There has been a time when Darryl had a partner and family, ran several businesses, bought and sold houses at auction, and had hundreds of thousands of pounds sat in his bank account.
And there have also been times when he has been sleeping in a subway, surrounded by faeces, spending £500 a day to satisfy his drug addiction and has walked to the top of a bridge, considering taking his own life.
Sometimes the line between living a ‘normal’ and contented life, and spiralling into danger and despair, can be very thin.
“I bit off more than I could chew,” explains Darryl, chatting at the Good Shepherd alongside his Project Worker Paul Burns, one of the Good Shepherd staff working on the Housing First programme.
“I had a lot of money to my name, much of it tied up in assets, had my own roofing business, was involved in a mate’s scrap business, and was buying and selling houses at auction.
“I think you can end up doing too much in whatever you are working in and that was me, I was drained and it was sucking the life out of me.
“That put pressure on the relationship I was in, and I ended up having an affair.
“From there I lost my businesses, lost my family, lost everything and just ended up spiralling, spending £500 a day on drugs for 18 months and all the money I had just dwindled away.
“I then found it difficult as my enemies were trying to nail me into the ground – I was stopped from seeing my family and I ended up in jail and then homeless when I came out.
“I was addicted to the drugs, smoking crack mainly, and was taking as many drugs and as much drink as I could, I just wanted my heart to stop.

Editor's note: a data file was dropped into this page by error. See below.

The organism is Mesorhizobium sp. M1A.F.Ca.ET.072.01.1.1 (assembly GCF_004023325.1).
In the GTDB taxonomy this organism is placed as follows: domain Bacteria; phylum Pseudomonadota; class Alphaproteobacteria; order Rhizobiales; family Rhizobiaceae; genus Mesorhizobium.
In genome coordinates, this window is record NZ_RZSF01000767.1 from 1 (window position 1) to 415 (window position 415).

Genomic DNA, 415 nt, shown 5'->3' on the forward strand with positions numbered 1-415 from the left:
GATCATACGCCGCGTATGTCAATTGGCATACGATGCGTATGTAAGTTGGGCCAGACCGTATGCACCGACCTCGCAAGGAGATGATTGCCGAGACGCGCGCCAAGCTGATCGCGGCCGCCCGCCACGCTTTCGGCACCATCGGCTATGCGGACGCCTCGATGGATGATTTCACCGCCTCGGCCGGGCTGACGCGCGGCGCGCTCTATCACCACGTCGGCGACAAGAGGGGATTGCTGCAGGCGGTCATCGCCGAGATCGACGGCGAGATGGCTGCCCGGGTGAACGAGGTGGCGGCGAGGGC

“I went up to a bridge, and thought about throwing myself off, I had just had enough.
“People can make their own problems, can’t they? That’s what I did, and it got to a stage where I just didn’t give a **** about anything anymore.”
The Darryl from those days is very different to the Darryl now sat chatting and laughing as he answers a request to tell his story to raise awareness around World Homelessness Day and World Mental Health Day.
Being on the Housing First programme, a pilot scheme which offers accommodation to people with a history of homelessness who have multiple and complex needs, and then provides a support worker to help work through their issues, has been a godsend.
Darryl finally feels he has a reason to live again, and to look forward.
The final straw came a couple of years ago, when, whilst living on the streets in Birmingham, he woke up in a subway at 7.30am surrounded by dog and human faeces, and used and discarded needles.
“I was so weak, I just couldn’t move, I couldn’t get off the floor,” he recalls.
“Tears were just falling down my face – you know when you are a man and you cry you don’t start snivelling, the tears just come.
“A bloke walked past wearing a three-piece tweed suit – the very same suit I used to wear – with a briefcase.
“I looked up and was surprised he was walking through the subway, everyone else of his class used to walk along the top.
“I was literally on my hands and knees and I looked at him and he didn’t even bat an eyelid mate, he just walked straight on passed me.
“I mean, there was no reason why he should have decided to help me but for some reason that was it for me really, it was my lowest point and a reminder of how far I had fallen.
“It was then that I came back to Wolverhampton and tried to sort myself out.”
Assigned to the Housing First programme as one of the many supported by Good Shepherd staff in partnership with Wolverhampton Homes, Darryl was assigned Paul as his case worker.
Those on the programme are given accommodation and then practical support with furnishings and benefits as well as, perhaps equally as importantly, knowing they have that person to lean on and receive individually tailored support.
“Without this fella (pointing to Paul), ringing me every day, and this place (the Good Shepherd), I’d be absolutely screwed,” Darryl admits.